We investigated the impact of past changes in habitat suitability on the current patterns of genetic diversity of two southern beeches (Nothofagus nervosa and Nothofagus obliqua) in their eastern fragmented range in Patagonian Argentina, and model likely future threats to their population genetic structure. Our goal was to develop a spatially-explicit strategy for guiding conservation and management interventions in light of climate change. We combined suitability modelling under current, past (Last Glacial Maximum ~ 21,000 BP), and future (2050s) climatic conditions with genetic characterization data based on chloroplast DNA, isozymes, and microsatellites.We show the complementary usefulness of the distribution of chloroplast haplotypes and locally common allelic richness calculated from microsatellite data for identifying the locations of putative glacial refugia. Our findings suggest that contemporary hotspots of genetic diversity correspond to convergence zones of different expansion routes, most likely as a consequence of admixture processes.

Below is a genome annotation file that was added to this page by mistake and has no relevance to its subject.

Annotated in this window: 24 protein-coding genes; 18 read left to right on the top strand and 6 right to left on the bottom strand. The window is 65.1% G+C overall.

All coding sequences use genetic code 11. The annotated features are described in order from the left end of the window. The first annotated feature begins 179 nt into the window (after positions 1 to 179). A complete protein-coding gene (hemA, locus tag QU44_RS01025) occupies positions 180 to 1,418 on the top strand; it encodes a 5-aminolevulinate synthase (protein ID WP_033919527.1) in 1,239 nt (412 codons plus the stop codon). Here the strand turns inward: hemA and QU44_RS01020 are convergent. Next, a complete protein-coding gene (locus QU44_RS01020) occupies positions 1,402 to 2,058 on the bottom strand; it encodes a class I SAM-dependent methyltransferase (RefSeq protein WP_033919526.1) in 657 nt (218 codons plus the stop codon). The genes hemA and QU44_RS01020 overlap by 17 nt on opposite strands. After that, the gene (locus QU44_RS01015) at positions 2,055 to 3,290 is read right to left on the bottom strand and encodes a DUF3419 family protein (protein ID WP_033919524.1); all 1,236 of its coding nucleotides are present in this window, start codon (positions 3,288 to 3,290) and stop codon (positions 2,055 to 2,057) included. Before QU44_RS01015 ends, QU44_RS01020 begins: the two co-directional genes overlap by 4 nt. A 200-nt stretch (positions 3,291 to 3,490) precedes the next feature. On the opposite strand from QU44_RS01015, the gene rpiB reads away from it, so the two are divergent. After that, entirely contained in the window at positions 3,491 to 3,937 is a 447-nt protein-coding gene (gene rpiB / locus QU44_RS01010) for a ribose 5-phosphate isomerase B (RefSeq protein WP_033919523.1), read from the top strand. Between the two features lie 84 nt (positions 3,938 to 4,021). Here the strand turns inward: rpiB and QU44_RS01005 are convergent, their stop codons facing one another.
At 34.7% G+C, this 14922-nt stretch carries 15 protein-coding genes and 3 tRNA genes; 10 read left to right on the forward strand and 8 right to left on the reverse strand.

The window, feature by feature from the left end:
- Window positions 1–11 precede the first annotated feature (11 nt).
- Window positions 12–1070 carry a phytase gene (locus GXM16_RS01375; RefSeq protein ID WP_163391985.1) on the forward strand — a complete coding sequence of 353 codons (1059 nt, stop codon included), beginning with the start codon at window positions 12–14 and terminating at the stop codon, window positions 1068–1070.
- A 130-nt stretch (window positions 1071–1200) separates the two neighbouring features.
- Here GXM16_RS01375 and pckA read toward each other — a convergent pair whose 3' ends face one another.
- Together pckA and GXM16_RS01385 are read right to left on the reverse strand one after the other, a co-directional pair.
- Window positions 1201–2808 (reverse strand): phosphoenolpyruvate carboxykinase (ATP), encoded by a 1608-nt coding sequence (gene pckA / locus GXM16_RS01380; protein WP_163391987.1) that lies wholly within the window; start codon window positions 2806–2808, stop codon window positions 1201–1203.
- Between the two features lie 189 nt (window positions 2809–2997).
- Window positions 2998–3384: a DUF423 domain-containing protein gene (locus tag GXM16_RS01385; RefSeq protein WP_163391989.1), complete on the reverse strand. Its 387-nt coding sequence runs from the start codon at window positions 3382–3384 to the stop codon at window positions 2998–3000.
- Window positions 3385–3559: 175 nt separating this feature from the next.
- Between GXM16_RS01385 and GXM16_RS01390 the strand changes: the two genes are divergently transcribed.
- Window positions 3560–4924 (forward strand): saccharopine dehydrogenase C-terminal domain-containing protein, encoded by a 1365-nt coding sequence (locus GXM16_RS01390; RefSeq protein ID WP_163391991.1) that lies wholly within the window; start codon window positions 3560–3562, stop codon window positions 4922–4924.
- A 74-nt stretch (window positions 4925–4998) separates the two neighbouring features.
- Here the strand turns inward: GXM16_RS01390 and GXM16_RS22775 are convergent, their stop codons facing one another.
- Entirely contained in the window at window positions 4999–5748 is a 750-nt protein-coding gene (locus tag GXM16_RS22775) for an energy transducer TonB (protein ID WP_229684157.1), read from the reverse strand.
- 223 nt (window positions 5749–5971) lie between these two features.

Future suitability predictions suggest that climate change might differentially affect both species. All genetically most diverse populations of N. nervosa and several of N. obliqua are located in areas that may be most severely impacted by climate change, calling for forward-looking conservation interventions.
We propose a practical spatially- explicit strategy to target conservation interventions distinguishing priority populations for (1) in situ conservation (hotspots of genetic diversity likely to remain suitable under climate change), (2) ex situ conservation in areas where high genetic diversity overlaps with high likelihood of drastic climate change, (3) vulnerable populations (areas expected to be negatively affected by climate change), and (4) potential expansion areas under climate change.